Their disunity was a product of the sin found in the lives of those building the walls of Jerusalem. And that production came to a halt when the oppressed cried out for mercy. Nehemiah had no choice but to guide them in dealing with their sin (Nehemiah 5:6-19).
The same is true for us. The lies within us partner with our personalities or internal wiring and lead us right into sin. That gravitational pull to sin then paralyzes our hands, and we become ineffective for the kingdom, stymieing the work God has led us to accomplish.
The defense that we need, then, must be internal as well as external. We must combat our own selves, and Nehemiah gratefully gives a picture of where it must start.
“Ought you not to walk in the fear of our God…” 5:9
“...But I did not do so, because of the fear of God.” 5:15
Just like Nehemiah we must fear God first, before anything else. This fear manifests itself in a state of awe-like reverence, seeing God as sovereign over all things in both control and power.
And it is this fear that is integral in our internal battles.
Fearing God first keeps our hearts, minds, and thoughts in their proper place, solely on our Father in heaven. When that is true, the lies become secondary to Christ, and they lose their power, keeping us from being pulled to sin.
Then, there are other practical things we can do to combat the enemies within, so we don’t become our own worst enemy.
Here is some advice from those same people who were so transparent above.
“Scripture says plainly that joy is a fruit of the Spirit and that the mind set on the flesh is death, but the mind set on the Spirit is life and peace. My worry sets in when I take my eyes off of my Creator and place them on myself or my circumstances.”
“The Bible tells us that God's divine power has given us everything we need for a godly life. I ask the Lord on a daily basis to make my words wise, kind, and humble, because wisdom, kindness, and humility are areas in which I struggle. So, I experience the Lord's conviction before I speak, specifically in moments when I am tempted to say something that is not helpful for building others up.’’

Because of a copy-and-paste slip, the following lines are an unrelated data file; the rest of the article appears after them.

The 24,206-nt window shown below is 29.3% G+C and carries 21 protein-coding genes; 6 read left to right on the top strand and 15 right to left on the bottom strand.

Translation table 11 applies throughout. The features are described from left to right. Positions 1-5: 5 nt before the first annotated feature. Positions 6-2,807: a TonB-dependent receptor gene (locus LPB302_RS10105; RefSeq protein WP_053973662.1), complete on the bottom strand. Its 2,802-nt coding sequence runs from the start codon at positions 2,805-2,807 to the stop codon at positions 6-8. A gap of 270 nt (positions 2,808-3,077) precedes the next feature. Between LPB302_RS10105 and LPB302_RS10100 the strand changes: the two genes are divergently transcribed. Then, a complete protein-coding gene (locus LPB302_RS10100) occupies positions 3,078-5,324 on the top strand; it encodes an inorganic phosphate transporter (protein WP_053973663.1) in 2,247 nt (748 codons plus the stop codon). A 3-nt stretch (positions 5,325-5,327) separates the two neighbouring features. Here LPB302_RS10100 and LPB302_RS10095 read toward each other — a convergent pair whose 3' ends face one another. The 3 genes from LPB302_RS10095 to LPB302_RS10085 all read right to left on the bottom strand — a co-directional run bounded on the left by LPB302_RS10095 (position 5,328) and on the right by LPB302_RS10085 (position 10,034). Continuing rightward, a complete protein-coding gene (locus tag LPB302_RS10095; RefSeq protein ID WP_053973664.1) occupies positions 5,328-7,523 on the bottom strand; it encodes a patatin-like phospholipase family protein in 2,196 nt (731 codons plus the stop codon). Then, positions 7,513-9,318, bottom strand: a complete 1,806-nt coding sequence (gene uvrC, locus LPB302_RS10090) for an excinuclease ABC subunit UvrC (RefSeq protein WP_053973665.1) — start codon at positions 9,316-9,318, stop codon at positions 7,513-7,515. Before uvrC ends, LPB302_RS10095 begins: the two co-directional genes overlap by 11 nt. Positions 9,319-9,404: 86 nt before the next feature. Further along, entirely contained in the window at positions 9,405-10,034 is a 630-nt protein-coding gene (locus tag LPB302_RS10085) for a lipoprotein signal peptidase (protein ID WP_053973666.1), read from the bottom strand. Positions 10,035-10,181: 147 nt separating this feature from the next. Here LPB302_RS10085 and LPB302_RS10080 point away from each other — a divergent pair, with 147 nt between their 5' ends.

“God has given me specific gifts, and I need to be confident in those and stop trying to be other people. I am created in Christ Jesus and created to works that only I can do. That is what he wants of me.”
“I have to willfully take out the foolish stiffness of pride before I become gentle again.”
“I choose to turn towards God, trusting in Him instead of my own plans.”
“I work daily on surrendering negative thoughts to Jesus and believing His voice over my successes and failures.”
“I have to trust Jesus’ grace to help me both start and finish something well.”
For me, I spend daily time sifting through the dialogue in my head putting my thoughts and desires into categories. Some are lies, but there is also Truth. The Holy Spirit is good and quick to bring scripture and things I have studied in God’s Word to the forefront of my battle.
Then I choose to let go of the lies and grasp with all I have onto His Truth. It is in those moments that I’m not my own worst enemy anymore.
I am a warrior for my own good.
“These are my daily battles, the enemies, my own self as an enemy, and I fight quietly as I walk through each day.”
Amy Bufkin has loved Jesus for as long as she can remember. Even though she basically lived at her local church growing up, her faith and relationship with The Lord was incredibly shallow until her early twenties. It was then Amy learned how to study her Bible, began to truly commune with God, and her shallow faith began to deepen as she got to know her Lord and Savior. Now her passion is to communicate the same truths that changed her life to young women in as many ways as possible. You can find her on Instagram | Facebook